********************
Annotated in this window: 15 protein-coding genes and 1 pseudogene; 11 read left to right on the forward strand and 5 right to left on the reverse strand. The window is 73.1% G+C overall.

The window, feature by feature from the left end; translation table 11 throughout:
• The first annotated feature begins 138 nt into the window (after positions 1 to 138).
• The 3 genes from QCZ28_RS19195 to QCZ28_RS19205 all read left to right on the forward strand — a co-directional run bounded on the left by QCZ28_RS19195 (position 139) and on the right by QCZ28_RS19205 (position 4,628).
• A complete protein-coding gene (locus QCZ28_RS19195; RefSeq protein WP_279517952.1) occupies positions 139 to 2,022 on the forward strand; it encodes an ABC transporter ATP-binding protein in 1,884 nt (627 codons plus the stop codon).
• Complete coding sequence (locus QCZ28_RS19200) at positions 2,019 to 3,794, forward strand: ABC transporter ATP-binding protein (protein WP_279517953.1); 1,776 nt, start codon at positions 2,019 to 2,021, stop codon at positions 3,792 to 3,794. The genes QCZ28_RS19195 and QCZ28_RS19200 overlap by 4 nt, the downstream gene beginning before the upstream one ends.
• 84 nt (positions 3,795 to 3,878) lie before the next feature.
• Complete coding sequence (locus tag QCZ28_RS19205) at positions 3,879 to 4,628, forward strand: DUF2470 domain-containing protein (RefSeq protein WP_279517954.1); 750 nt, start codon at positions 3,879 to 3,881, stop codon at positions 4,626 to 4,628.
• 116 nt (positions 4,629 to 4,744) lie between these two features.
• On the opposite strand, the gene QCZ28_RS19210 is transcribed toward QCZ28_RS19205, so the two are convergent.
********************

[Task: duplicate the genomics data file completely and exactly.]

Annotated in this window: 15 protein-coding genes and 1 pseudogene; 11 read left to right on the forward strand and 5 right to left on the reverse strand. The window is 73.1% G+C overall.

The window, feature by feature from the left end; translation table 11 throughout:
• The first annotated feature begins 138 nt into the window (after positions 1 to 138).
• The 3 genes from QCZ28_RS19195 to QCZ28_RS19205 all read left to right on the forward strand — a co-directional run bounded on the left by QCZ28_RS19195 (position 139) and on the right by QCZ28_RS19205 (position 4,628).
• A complete protein-coding gene (locus QCZ28_RS19195; RefSeq protein WP_279517952.1) occupies positions 139 to 2,022 on the forward strand; it encodes an ABC transporter ATP-binding protein in 1,884 nt (627 codons plus the stop codon).
• Complete coding sequence (locus QCZ28_RS19200) at positions 2,019 to 3,794, forward strand: ABC transporter ATP-binding protein (protein WP_279517953.1); 1,776 nt, start codon at positions 2,019 to 2,021, stop codon at positions 3,792 to 3,794. The genes QCZ28_RS19195 and QCZ28_RS19200 overlap by 4 nt, the downstream gene beginning before the upstream one ends.
• 84 nt (positions 3,795 to 3,878) lie before the next feature.
• Complete coding sequence (locus tag QCZ28_RS19205) at positions 3,879 to 4,628, forward strand: DUF2470 domain-containing protein (RefSeq protein WP_279517954.1); 750 nt, start codon at positions 3,879 to 3,881, stop codon at positions 4,626 to 4,628.
• 116 nt (positions 4,629 to 4,744) lie between these two features.
• On the opposite strand, the gene QCZ28_RS19210 is transcribed toward QCZ28_RS19205, so the two are convergent.